Run work: Elkette volunteers reach out to bring runners back to JamestownFor every Runnin O’ the Green, volunteers with the Elkettes spend countless hours sending letters to past participants and registering new ones.
By: By Kari Lucin, The Jamestown Sun, The Jamestown Sun
For every Runnin O’ the Green, volunteers with the Elkettes spend countless hours sending letters to past participants and registering new ones.
“For a lot of us as a group, it’s not work. It becomes a fun weekend for everyone,” said Angie Neumiller, president of the Elkettes. “It’s easy, it’s fun. It’s a social event.”
The Elkettes began working on behalf of the 35th annual Runnin O’ the Green earlier this year, when they gathered to stuff hundreds of letters about the event to people who have made the run in previous years.
They’ll be continuing their work with Larry Knoblich, founder of the annual charity run, by getting people registered prior to and during the event itself.
The run began in 1979 with 23 runners, one Irish priest and a dog, but since then participation has ballooned to 2,260 people in 2012 — and that number doesn’t include anyone who didn’t register for the event.
Getting people registered takes more work when there are 2,000-plus than it did when there were less than two dozen.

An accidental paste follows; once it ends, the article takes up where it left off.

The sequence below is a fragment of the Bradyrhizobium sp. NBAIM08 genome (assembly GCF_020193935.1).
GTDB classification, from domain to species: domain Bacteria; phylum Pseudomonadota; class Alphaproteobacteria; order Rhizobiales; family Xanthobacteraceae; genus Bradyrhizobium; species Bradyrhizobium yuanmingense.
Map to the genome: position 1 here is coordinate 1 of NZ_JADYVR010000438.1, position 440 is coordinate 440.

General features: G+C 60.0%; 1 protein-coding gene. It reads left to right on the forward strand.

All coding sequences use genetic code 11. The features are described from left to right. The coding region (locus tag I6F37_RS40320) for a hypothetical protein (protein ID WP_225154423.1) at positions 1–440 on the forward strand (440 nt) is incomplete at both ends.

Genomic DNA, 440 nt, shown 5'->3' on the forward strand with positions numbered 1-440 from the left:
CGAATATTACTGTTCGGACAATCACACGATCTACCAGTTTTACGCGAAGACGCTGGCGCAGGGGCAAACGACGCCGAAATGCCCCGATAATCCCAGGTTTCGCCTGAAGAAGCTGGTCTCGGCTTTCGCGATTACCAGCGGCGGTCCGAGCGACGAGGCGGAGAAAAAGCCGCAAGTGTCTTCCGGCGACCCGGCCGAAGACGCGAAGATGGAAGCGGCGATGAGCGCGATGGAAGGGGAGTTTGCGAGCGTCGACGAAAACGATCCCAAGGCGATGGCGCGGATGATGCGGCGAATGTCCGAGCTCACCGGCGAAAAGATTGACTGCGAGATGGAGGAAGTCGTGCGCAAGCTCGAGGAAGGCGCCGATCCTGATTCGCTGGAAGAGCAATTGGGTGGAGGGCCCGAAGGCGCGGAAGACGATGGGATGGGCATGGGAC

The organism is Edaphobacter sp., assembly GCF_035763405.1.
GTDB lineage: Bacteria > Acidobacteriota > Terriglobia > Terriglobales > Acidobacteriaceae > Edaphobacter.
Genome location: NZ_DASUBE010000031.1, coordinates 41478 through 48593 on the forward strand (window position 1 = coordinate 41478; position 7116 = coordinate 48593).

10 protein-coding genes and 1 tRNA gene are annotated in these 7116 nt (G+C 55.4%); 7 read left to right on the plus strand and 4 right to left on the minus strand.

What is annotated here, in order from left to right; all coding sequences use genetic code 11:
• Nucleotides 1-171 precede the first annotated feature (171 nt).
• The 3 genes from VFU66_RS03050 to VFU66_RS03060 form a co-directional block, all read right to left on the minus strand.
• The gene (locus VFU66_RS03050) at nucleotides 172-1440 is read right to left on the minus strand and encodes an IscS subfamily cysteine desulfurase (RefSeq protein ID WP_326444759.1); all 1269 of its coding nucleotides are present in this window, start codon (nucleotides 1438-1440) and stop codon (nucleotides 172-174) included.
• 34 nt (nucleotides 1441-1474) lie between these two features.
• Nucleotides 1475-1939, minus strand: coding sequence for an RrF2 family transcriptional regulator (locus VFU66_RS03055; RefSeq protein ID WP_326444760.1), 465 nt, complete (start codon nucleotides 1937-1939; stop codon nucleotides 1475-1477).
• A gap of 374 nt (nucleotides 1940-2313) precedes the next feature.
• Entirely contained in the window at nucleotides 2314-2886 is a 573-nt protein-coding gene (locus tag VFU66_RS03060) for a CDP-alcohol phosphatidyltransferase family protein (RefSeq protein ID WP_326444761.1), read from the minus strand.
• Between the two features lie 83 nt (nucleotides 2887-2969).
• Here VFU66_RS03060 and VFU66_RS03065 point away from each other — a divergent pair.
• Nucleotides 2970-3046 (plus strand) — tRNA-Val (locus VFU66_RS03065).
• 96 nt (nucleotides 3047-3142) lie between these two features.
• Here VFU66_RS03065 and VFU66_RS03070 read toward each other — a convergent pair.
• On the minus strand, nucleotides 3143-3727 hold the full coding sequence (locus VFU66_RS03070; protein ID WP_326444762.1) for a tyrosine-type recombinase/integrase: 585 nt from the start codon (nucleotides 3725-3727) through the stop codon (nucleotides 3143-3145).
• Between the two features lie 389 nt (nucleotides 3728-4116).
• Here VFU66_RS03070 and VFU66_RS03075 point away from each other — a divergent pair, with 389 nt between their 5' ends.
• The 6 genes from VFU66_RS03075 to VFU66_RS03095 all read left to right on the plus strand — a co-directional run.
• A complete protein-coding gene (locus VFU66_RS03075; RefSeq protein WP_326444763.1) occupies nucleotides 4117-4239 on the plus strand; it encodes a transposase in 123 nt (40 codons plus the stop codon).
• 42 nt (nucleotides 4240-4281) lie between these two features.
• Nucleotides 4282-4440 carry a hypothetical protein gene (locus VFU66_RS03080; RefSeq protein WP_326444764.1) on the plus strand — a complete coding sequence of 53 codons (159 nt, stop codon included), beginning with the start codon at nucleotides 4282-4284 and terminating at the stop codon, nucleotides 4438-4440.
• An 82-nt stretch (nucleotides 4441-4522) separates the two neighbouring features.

“(Registration) used to be through the mail or on Saturday morning,” Neumiller said.
Now people can register in advance at the Elks Club, Wild Side Creations or Cork & Barrel several days before the run, avoiding the registration rush on Runnin day.
It’s the Elkettes who do the preregistration. Runners hand in their registration form, and Elkettes check their IDs and hand them lists of the stops along the route. Elkettes also let them know where to go for the start of the race and give runners other useful information.
“We advise them as to a few rules that our local law officials are looking for now — just try to use the Port-a-Potties, and don’t be running outside the areas with liquor,” said Joyce Heinrich, one of the Elkette volunteers.
Preregistration will be from 5 to 8 p.m. Thursday at Cork & Barrel, 4 to 8 p.m. Friday at the Elks Club and at Cork & Barrel, and from 9 a.m. to noon Saturday, the day of the run, at Cork & Barrel.
People can also preregister during business hours at Wild Side and Cork & Barrel, Neumiller said.
The Elkettes also help people register at the Frontier Fort on the day of the run, sometimes joined by their husbands or other volunteers.
Some of the Elkettes wander among the runners asking unregistered people to get registered.
“We have some people that look at us like ‘Why are we paying $10?’” Heinrich said.
That’s when the Elkettes tell the runners where their registration fees go — to local cancer patients and Elks Camp Grassick, a summer camp for people with disabilities or special needs.
People are generally friendly to the volunteers, too.
“We just love having all these groups of people coming back to town,” Heinrich said. “It’s like homecoming.”
Sun reporter Kari Lucin can be
reached at 701-952-8453
or by email at